Russia’s decision to grant asylum to the whistle-blower has further strained its relationship with the U.S. but both sides are trying to keep engaged

U.S. President Barack Obama’s decision to cancel a planned summit with Russian President Vladimir Putin early next month will further sour the already strained relations between the two countries but will not altogether derail them, Russian officials and analysts said.

Moscow is going to react “very negatively” to the scrapping of the summit because it had “set great store” by Mr. Obama’s visit and put much time and effort in preparing it, said analyst Fyodor Lukyanov, who heads the Kremlin-linked Council for Foreign and Defence Policies.

An unnamed Kremlin official even predicted that Mr. Obama’s refusal to meet Mr. Putin would put Russian-American relations in “cold storage.”

After ‘reset’

It is for the first time since the end of the Cold War that a summit meeting between the Russian and U.S. leaders gets cancelled.

Mr. Obama was to visit Mr. Putin in Moscow ahead of a G20 summit in St. Petersburg on September 4-5. The U.S. leader will still attend the G20 meet, but has no plans to meet Mr. Putin there one-on-one either, according to the White House.

Moscow said it was “disappointed” with the cancellation of the summit, but it came as no surprise here after the Kremlin granted asylum to U.S. whistle-blower Edward Snowden.

“The White House decision was absolutely inevitable in the light of the Snowden affair,” Mr. Lukyanov said. “The U.S. had sharply politicised this issue, making it a matter of principle [to have Snowden sent back to the U.S.]… Obama would have drawn fire at home if he went ahead with his Moscow visit.”

Washington had threatened Moscow with “consequences” if it did not turn over Mr. Snowden after he was stuck in the transit zone of a Moscow airport on the way from Hong Kong, purportedly to Cuba.

The Kremlin, however, refused to deport the former NSA employee charged in the U.S. with espionage for disclosing top-secret state surveillance programmes and offered him shelter in Russia.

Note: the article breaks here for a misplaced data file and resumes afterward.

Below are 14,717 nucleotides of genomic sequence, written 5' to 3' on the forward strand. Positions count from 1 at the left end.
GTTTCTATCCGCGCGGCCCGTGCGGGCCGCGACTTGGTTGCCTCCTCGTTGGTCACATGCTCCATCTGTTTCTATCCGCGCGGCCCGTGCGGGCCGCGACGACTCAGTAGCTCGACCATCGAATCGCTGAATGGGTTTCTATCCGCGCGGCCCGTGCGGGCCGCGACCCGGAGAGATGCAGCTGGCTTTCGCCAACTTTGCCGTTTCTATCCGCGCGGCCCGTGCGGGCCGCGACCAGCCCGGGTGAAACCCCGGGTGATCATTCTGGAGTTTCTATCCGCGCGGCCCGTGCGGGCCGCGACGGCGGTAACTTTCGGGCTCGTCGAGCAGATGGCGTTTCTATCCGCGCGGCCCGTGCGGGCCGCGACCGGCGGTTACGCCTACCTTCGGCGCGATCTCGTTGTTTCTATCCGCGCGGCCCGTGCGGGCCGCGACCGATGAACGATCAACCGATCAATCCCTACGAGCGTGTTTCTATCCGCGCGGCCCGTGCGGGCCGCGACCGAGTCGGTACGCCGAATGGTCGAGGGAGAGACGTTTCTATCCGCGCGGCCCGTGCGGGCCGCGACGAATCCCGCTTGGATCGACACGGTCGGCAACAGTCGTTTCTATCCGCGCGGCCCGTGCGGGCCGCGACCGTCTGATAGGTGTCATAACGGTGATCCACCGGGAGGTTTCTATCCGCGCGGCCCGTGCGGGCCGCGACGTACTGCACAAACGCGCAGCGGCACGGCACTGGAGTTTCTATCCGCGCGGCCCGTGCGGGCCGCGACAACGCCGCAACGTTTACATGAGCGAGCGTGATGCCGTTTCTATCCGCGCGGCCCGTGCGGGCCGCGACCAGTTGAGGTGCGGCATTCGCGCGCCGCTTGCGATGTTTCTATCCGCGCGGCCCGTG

“The Americans have pushed themselves into a corner,” a Russian diplomat told the Kommersant business daily.

At the same time, the Kremlin believes that Mr. Snowden was just a tipping point that provoked a new downturn in Russian-American ties. The “reset” launched when Mr. Obama entered the White House in 2009 has long run aground because the two countries could not agree on anything except a symbolic reduction of their nuclear arsenals.


Washington blames Moscow for showing intransigence on such issues as Syria and missile defence, whereas the Kremlin sees the root of the problem in the U.S.’s refusal to interact with Russia as an equal partner.

“This situation shows that the U.S. is still not ready to build relations with Russia on equal footing,” Mr. Putin’s foreign policy adviser Yuri Ushakov said, commenting on the annulment of the Moscow summit.

Analysts say the spat over Mr. Snowden and the cancellation of Mr. Obama’s visit to Moscow reflected a serious mismatch between the U.S. perception of Russia as a pale shadow of the Soviet Union and Russia’s view of itself as a world power.

“When the U.S. has problems in foreign policy, it tends to solve them by putting pressure on other countries. In the case of Russia, this pressure tactic has failed to work,” said Dr. Vilen Ivanov of the Institute of Social and Political Studies.

The expert does not think the no-summit will provoke a crisis in Russian-American relations.

“There will be no deep freeze. Russia will continue its constructive policy of engagement with the U.S. because we have a stake in it,” Dr. Ivanov said.

Neither Moscow nor Washington wishes to let the Snowden affair provoke a complete break in their relations. The U.S. needs Russia’s cooperation in ensuring peaceful transition in Afghanistan, preventing Syria from becoming a heaven for jihadists, and resolving the stand-off over Iran’s nuclear programme.

Despite the scrapping of the summit the U.S. and Russia went ahead with a two-plus-two meeting of their foreign and defence chiefs in Washington on August 9. It was the first such meeting in six years and the sides decided to hold them annually in the future.